What is it?
We’ve already had a brief go in an E500 Cabriolet and it failed to capture our imagination, so could it be that a lower powered model might drive more sweetly? Step forward the E250 Cabrio, which in Sport trim costs £38,110 – which strikes me as quite expensive.
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It’s not exactly a highlight, but the engine is worth mentioning here, if only because it’s not what it says it is. This is becoming more and more common these days, but even so calling a car the E250 when it’s actually powered by a 1.8 is a bit rich. The turbocharged power outputs look good though, but the engine is bland and almost gutless, hamstrung by having to shift so much weight. Mercedes claims it weighs 1695kg, but it feels more like a two-tonner.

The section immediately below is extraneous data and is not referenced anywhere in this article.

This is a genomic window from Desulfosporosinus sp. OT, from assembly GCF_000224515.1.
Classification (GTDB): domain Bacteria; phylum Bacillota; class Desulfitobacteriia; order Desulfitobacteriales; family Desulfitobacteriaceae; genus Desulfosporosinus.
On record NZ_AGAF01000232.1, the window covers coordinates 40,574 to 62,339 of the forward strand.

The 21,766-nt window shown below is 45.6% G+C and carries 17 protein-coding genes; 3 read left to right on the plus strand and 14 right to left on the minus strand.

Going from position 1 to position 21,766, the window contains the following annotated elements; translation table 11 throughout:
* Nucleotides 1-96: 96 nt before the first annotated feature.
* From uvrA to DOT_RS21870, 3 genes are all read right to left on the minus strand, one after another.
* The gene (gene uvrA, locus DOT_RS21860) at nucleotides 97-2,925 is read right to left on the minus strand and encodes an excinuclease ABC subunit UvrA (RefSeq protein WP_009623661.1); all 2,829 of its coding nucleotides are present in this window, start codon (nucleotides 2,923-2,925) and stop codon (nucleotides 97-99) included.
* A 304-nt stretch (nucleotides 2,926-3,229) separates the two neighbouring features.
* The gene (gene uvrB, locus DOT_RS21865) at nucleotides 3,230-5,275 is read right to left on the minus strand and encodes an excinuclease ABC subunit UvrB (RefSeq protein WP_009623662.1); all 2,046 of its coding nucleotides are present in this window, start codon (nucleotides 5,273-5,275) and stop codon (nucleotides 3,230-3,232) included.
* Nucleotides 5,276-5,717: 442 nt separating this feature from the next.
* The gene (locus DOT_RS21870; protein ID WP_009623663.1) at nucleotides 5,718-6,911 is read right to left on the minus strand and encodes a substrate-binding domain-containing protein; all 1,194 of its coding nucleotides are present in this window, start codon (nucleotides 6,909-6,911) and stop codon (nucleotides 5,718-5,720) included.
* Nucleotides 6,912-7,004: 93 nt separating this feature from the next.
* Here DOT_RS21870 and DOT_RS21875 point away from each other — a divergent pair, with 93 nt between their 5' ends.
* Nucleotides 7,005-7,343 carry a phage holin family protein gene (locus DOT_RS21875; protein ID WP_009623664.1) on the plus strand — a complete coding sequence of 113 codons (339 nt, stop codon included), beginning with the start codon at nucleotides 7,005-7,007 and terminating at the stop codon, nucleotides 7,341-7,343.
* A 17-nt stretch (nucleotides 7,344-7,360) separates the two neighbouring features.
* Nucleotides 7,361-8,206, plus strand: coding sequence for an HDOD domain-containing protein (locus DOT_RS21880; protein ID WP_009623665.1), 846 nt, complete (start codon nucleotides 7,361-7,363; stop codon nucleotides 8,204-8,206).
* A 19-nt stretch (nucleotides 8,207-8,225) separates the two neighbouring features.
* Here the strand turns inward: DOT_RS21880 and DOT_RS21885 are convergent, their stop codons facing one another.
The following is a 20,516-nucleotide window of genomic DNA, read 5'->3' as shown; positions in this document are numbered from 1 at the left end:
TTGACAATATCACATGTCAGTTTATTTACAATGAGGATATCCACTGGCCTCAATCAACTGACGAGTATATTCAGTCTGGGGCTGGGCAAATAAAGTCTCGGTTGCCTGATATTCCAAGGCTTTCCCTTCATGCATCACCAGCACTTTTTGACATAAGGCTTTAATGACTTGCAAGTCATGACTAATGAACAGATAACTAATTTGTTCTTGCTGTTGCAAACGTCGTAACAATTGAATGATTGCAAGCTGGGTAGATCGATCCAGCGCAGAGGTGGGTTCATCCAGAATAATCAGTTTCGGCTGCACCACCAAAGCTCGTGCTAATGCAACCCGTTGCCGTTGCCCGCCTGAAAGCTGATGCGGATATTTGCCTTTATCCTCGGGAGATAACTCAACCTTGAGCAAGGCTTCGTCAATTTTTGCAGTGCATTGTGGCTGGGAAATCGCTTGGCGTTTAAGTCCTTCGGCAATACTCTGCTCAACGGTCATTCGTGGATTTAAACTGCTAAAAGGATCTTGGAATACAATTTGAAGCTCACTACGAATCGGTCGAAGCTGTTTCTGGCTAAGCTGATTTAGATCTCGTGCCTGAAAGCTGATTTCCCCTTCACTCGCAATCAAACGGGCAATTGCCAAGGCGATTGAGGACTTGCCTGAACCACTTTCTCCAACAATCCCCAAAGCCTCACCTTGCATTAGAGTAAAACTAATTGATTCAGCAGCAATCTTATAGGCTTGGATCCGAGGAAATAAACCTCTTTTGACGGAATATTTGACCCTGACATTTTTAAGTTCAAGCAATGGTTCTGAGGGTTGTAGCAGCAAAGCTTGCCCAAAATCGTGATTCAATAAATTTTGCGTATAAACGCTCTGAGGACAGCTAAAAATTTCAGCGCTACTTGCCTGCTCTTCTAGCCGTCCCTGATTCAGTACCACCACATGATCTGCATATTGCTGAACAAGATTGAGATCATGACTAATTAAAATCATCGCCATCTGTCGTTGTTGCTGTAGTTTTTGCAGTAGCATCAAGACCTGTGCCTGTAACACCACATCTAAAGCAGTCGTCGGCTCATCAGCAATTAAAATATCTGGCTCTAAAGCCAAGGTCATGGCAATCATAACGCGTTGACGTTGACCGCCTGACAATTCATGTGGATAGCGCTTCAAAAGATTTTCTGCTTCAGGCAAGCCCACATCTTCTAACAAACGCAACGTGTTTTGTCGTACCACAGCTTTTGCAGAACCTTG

What’s it like to drive?
I’ve never driven a car that tries so hard to convince you you’re not driving a convertible when you have the roof down. The biggest problem is the A-pillars and header rail curve back so far over the top of your head that your peripheral vision doesn’t take in any open air. Then there’s the extensive features, all designed to keep the outdoors at arm’s length: electric mesh wind deflector, heated seats, AirScarf, AirCap. The cabin is undeniably more blustery with the systems switched off, but at motorway speeds the AirCap (basically a spoiler on the header rail with a mesh insert) does create a constant hiss like radio static.
How does it compare?
It sits in a kind of convertible no man’s land. The E-Class Cabriolet isn’t as handsome as the Audi A5 Cabriolet and can only dream of being as good to drive as a BMW 3-Series drop-top.
Anything else I need to know?
At £38,110 the Sport is the priciest version and since it doesn’t really live up to its badge we’d point you in the direction of the £35,990 SE.
|Engine||in-line 4cyl, 1796cc, turbo|
|Max torque||228lb ft/2000-4300rpm|
|Top speed||155mph (limited)|
|On sale||Now, for £38,110|